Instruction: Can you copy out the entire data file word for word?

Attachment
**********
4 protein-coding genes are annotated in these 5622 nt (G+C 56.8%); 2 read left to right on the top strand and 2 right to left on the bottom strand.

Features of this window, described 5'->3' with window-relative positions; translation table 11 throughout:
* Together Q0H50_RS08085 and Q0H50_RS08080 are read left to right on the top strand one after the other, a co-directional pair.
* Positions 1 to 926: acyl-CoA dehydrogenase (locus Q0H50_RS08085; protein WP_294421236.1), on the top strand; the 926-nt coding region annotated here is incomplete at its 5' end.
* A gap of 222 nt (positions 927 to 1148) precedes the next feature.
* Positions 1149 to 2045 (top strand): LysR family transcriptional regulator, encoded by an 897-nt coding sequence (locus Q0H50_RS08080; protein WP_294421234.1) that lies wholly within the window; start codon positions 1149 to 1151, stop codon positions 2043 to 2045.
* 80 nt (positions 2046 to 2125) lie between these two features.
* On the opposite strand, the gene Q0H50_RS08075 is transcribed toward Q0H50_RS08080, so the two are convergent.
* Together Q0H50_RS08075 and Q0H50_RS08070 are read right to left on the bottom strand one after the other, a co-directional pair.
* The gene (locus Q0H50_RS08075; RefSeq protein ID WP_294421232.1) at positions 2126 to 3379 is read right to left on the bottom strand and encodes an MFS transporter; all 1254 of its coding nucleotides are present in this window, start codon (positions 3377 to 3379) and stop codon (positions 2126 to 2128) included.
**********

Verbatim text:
4 protein-coding genes are annotated in these 5622 nt (G+C 56.8%); 2 read left to right on the top strand and 2 right to left on the bottom strand.

Features of this window, described 5'->3' with window-relative positions; translation table 11 throughout:
* Together Q0H50_RS08085 and Q0H50_RS08080 are read left to right on the top strand one after the other, a co-directional pair.
* Positions 1 to 926: acyl-CoA dehydrogenase (locus Q0H50_RS08085; protein WP_294421236.1), on the top strand; the 926-nt coding region annotated here is incomplete at its 5' end.
* A gap of 222 nt (positions 927 to 1148) precedes the next feature.
* Positions 1149 to 2045 (top strand): LysR family transcriptional regulator, encoded by an 897-nt coding sequence (locus Q0H50_RS08080; protein WP_294421234.1) that lies wholly within the window; start codon positions 1149 to 1151, stop codon positions 2043 to 2045.
* 80 nt (positions 2046 to 2125) lie between these two features.
* On the opposite strand, the gene Q0H50_RS08075 is transcribed toward Q0H50_RS08080, so the two are convergent.
* Together Q0H50_RS08075 and Q0H50_RS08070 are read right to left on the bottom strand one after the other, a co-directional pair.
* The gene (locus Q0H50_RS08075; RefSeq protein ID WP_294421232.1) at positions 2126 to 3379 is read right to left on the bottom strand and encodes an MFS transporter; all 1254 of its coding nucleotides are present in this window, start codon (positions 3377 to 3379) and stop codon (positions 2126 to 2128) included.